I, like many other people, have a fear of losing my job. For us anxious employees, whether this is a rational fear or not depends on lots of factors, including our employment history. Redundancy plagues the independent school sector more than state school, and is used to downsize departments depending on pupil intake to the subject. As a non-core subject teacher, I have felt the impact of redundancies in my department and across the schools I have worked in. The thought of being made redundant or losing my job strikes fear into my heart. I have a mortgage, a family, and a 15-year plan to FIRE.
I have been job hunting recently, looking for the next step in my career. After applying for several roles (school tours, informal chats with headteachers, and long tedious application forms) I have now passed the deadline for leaving this academic year. So that’s it, too late, try again for January. The feedback each time was the same, ‘you have a strong application, but we found x number of candidates who were better qualified.’ Will a new role (more responsibility, higher salary) reduce my fear of losing my job? No, probably not. But I don’t know if I want to do 15 more September INSET days in the position I am in now.
So, if like me, you are anxious about job loss, how do we fix our fear? Well after a solid few hours of Googling this is what I have to offer you.
1. Acknowledge and accept your fear.
2020 was a mess. Jobs were lost, jobs were at risk, and it is absolutely okay to feel scared. Don’t bury your feelings, acknowledge them. Find a trusted friend, colleague or partner, and talk to them. It is reassuring to realise that we are not alone in this fear. In talking about this anxiety at work, I found that many of my colleagues feel exactly the same way. Finances are uncertain for many businesses right now, but it won’t always be this way.
2. Can you offer more to your role (without increasing your workload?)
Do you have a particular set of responsibilities in your role? Can you swap out some of your easier duties for those that might be in your specialism? What are you particularly good at? Are you being utilised in your role? Teaching is about a third of my workload. The remainder of my day is spent on administrative tasks, most of which I do every year and can do in my sleep. Ever summer term we receive an email detailing what will be added to our role from September. I’ve always just accepted these but this year I asked to meet the senior management to discuss what I could offer, in exchange for some of the new tasks that can be delegated to those in my department.
3. Tick something off your to-do list every day.
Whether it is a physical or mental list, there is always a couple of tasks we put off. It takes too long, it’s boring, we all have excuses for these jobs. Try to tick one off each day. Not only will you feel more productive, but you will be actively ensuring your jobs is as complete as it can be. For me, this is appraisal target reviews. I dread this term as I have 15 meetings with already overworked colleagues (especially this year) who want nothing more than to go home early and instead have to sit through a 30-minute review of targets they didn’t get to pick themselves. However, if I try and make this a positive experience for them and me, and talk through the things they are proud of this year (like actually just getting through this year) then maybe it won’t be so bad after all.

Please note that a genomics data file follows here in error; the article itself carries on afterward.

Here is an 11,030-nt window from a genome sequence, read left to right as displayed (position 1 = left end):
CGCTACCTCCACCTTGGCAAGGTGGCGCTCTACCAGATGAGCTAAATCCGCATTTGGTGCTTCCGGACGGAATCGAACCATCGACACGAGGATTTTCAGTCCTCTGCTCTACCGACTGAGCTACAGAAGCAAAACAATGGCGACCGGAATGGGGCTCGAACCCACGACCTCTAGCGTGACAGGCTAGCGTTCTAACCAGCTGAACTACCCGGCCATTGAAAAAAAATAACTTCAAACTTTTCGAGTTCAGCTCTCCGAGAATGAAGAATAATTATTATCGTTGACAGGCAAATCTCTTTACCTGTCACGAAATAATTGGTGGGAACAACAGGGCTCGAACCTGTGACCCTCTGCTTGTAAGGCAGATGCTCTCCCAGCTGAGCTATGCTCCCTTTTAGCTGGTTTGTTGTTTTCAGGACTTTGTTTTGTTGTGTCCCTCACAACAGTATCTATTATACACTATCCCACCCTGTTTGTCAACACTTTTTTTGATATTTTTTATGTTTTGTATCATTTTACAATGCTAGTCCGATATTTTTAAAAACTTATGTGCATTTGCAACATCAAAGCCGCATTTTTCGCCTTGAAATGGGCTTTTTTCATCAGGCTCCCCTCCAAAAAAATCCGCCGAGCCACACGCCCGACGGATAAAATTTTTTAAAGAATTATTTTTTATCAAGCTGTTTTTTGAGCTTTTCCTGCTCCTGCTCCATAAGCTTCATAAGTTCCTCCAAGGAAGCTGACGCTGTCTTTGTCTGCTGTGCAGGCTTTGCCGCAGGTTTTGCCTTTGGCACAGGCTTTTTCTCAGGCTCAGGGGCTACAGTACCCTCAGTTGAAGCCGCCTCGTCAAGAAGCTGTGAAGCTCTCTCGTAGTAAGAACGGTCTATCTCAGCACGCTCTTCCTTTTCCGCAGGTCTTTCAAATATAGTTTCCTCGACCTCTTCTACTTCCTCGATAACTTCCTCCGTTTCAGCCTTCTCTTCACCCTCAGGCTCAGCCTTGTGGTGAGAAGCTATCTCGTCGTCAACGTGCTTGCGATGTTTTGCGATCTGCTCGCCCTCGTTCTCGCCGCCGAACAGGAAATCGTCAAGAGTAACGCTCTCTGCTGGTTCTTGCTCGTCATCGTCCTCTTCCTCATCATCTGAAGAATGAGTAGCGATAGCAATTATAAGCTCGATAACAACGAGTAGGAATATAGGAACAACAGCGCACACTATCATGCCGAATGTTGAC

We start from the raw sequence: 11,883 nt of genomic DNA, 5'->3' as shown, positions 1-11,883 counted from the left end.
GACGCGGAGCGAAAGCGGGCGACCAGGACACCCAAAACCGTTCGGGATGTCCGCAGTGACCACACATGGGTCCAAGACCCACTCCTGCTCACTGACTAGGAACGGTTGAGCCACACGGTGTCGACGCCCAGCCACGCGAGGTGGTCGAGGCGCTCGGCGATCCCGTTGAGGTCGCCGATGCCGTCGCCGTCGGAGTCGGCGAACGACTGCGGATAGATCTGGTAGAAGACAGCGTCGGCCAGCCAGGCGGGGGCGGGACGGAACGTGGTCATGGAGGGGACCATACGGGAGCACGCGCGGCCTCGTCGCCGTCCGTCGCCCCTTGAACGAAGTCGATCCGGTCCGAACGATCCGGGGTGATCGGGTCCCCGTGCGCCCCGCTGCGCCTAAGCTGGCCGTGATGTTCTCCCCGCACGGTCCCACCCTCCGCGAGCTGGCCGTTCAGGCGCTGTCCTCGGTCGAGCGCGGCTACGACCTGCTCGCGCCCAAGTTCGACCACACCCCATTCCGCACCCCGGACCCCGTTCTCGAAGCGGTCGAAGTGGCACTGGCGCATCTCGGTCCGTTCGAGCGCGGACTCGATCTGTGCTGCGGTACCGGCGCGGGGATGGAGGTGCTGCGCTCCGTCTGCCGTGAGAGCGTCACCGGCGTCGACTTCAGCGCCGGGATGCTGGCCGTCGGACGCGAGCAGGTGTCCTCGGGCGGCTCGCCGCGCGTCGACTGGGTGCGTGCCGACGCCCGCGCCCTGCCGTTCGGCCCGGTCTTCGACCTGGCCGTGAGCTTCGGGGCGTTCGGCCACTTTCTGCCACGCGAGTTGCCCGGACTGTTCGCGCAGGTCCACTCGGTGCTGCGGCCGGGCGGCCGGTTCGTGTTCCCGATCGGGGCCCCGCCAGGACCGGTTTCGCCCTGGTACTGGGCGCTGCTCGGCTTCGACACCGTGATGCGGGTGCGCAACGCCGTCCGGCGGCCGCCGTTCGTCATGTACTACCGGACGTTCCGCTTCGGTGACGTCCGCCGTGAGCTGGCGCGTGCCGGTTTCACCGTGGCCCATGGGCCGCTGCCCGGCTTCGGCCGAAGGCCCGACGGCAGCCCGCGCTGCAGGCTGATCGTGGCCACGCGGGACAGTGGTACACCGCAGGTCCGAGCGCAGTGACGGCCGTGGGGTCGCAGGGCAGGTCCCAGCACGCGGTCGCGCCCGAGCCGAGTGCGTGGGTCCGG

4. Take time for yourself.
We’re all guilty of not taking time for ourselves, family, friends, and work all have their own priorities, and we tend to take a back seat. Carve out at least 15 minutes for yourself each day. Read a book, watch Netflix, journal, whatever, just focus on you. For me, I need to take my lunch break. Almost every day I work through my break. So, I’m going to go for a walk and take some time for me.
For now, I’ll keep working on my fear. If you know any other ways to reduce this fear, let me know in the comments below.
This post was written for the May Sovereign Quest challenge, more posts like this can be found here.
My spouse (Mx T2FI) and I stumbled upon FIRE articles in 2017, we were recently married and very comfortable in our Head of Department roles in our respective schools. Holidaying in Florida and Hawaii, a new (6 months old) car, and a mortgage of £191k, I think we were an average couple living within our means, but without very much left over at the end of the month. The first time we saw the FIRE articles I think we mocked them - living on 20-30% of your wage? Sounds like a diet of rice and beans, coupled with no holidays. No thanks.
In March 2020, when the markets dived, we considered investing and read through some FI articles our friends had passed our way. This time I was more interested. We'd had our son in 2019 and realised that childcare costs are no joke. Suddenly, our very roomy budget had to stretch an extra £500-700 a month. Ouch. So, we saw a wealth manager. Spoiler alert, we did not, and do not, need a wealth manager. The very nice man laid out that we would need circa £1M to retire on based on our, net worth, pensions and house. He offered us wealth management for £800 per year, until we hit £100k when he would take 1%. This would include one yearly meeting where he would look at our progress and advise accordingly. Mx T2FI and I poured over the numbers and realised if we're saving £900 per month, then he would be taking the equivalent of 7% each year for very little work. Again, no thanks.
So, we dug around Reddit and Google and found some very active and helpful FIRE communities. I'm sure I asked a large amount of inane, previously answered questions about ISA vs SIPP, and Vanguard vs Nutmeg, but everyone was very understanding and after a few weeks we had started and were on our path to FI. We still had this number, £1M, hanging around, and we weren't sure exactly why. How had this been calculated? Did we really need this much money? Could we ever have this much money to our name? More research led me to the Safe Withdrawal Rate (SWR), which I understand is not for everyone, but it felt a good place to start. So, we took our yearly expenses (swapping out mortgage and childcare for travel) and timesed it by 25, which wouldn't you know it, was £1M.
This doesn't really answer my initial question. Why FI? Why are we not happy going to work every weekday (and 1 day at weekend for me) for the rest of our working life, until we retire on our circa (pre-tax) £30k each pension at age 68? Because I always felt there had to be something more. This can't be it. I want to travel, I want to spend time with my son, I don't want to be taking registers in my 60s.
So, this is the start of my (documented) path to FI. I've picked up additional tutoring gigs and Mx T2FI has started a reasonably lucrative side hustle and rather than adding £900 a month to our investments, we're adding upwards of £1400 each month. There's currently £13,000 in our Vanguard portfolio. It's a good start, and I intend on building it every month.
For now, I'm just a girl, standing in front of a computer screen, asking you to follow my journey.